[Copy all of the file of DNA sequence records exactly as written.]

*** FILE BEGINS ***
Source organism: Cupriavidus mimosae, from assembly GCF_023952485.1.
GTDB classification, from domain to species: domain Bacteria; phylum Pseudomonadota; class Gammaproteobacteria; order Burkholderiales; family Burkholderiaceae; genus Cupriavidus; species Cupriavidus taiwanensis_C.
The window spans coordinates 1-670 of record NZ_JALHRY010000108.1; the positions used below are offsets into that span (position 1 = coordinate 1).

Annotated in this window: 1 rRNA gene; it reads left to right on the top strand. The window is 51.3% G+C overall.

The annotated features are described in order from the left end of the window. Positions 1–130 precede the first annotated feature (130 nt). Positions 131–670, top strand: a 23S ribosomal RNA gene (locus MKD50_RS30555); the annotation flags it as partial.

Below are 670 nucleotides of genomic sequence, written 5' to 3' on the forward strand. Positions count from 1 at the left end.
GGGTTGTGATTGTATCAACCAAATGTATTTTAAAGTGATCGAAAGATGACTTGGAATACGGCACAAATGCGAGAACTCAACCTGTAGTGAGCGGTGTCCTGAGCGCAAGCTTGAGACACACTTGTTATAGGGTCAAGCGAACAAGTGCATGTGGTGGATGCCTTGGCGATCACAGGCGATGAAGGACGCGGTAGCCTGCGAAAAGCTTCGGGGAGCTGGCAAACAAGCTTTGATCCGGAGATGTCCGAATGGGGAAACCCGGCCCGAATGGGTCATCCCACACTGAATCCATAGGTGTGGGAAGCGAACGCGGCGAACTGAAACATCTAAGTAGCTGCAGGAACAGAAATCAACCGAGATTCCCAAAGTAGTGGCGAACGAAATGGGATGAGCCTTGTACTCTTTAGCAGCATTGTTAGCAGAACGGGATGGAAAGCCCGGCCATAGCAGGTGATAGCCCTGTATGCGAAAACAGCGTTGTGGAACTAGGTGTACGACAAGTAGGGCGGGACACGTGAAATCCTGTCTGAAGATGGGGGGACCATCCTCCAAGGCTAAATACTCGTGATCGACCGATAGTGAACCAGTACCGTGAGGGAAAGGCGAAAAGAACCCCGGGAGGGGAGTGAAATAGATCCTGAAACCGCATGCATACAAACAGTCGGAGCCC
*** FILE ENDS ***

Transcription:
Source organism: Cupriavidus mimosae, from assembly GCF_023952485.1.
GTDB classification, from domain to species: domain Bacteria; phylum Pseudomonadota; class Gammaproteobacteria; order Burkholderiales; family Burkholderiaceae; genus Cupriavidus; species Cupriavidus taiwanensis_C.
The window spans coordinates 1-670 of record NZ_JALHRY010000108.1; the positions used below are offsets into that span (position 1 = coordinate 1).

Annotated in this window: 1 rRNA gene; it reads left to right on the top strand. The window is 51.3% G+C overall.

The annotated features are described in order from the left end of the window. Positions 1–130 precede the first annotated feature (130 nt). Positions 131–670, top strand: a 23S ribosomal RNA gene (locus MKD50_RS30555); the annotation flags it as partial.

Below are 670 nucleotides of genomic sequence, written 5' to 3' on the forward strand. Positions count from 1 at the left end.
GGGTTGTGATTGTATCAACCAAATGTATTTTAAAGTGATCGAAAGATGACTTGGAATACGGCACAAATGCGAGAACTCAACCTGTAGTGAGCGGTGTCCTGAGCGCAAGCTTGAGACACACTTGTTATAGGGTCAAGCGAACAAGTGCATGTGGTGGATGCCTTGGCGATCACAGGCGATGAAGGACGCGGTAGCCTGCGAAAAGCTTCGGGGAGCTGGCAAACAAGCTTTGATCCGGAGATGTCCGAATGGGGAAACCCGGCCCGAATGGGTCATCCCACACTGAATCCATAGGTGTGGGAAGCGAACGCGGCGAACTGAAACATCTAAGTAGCTGCAGGAACAGAAATCAACCGAGATTCCCAAAGTAGTGGCGAACGAAATGGGATGAGCCTTGTACTCTTTAGCAGCATTGTTAGCAGAACGGGATGGAAAGCCCGGCCATAGCAGGTGATAGCCCTGTATGCGAAAACAGCGTTGTGGAACTAGGTGTACGACAAGTAGGGCGGGACACGTGAAATCCTGTCTGAAGATGGGGGGACCATCCTCCAAGGCTAAATACTCGTGATCGACCGATAGTGAACCAGTACCGTGAGGGAAAGGCGAAAAGAACCCCGGGAGGGGAGTGAAATAGATCCTGAAACCGCATGCATACAAACAGTCGGAGCCC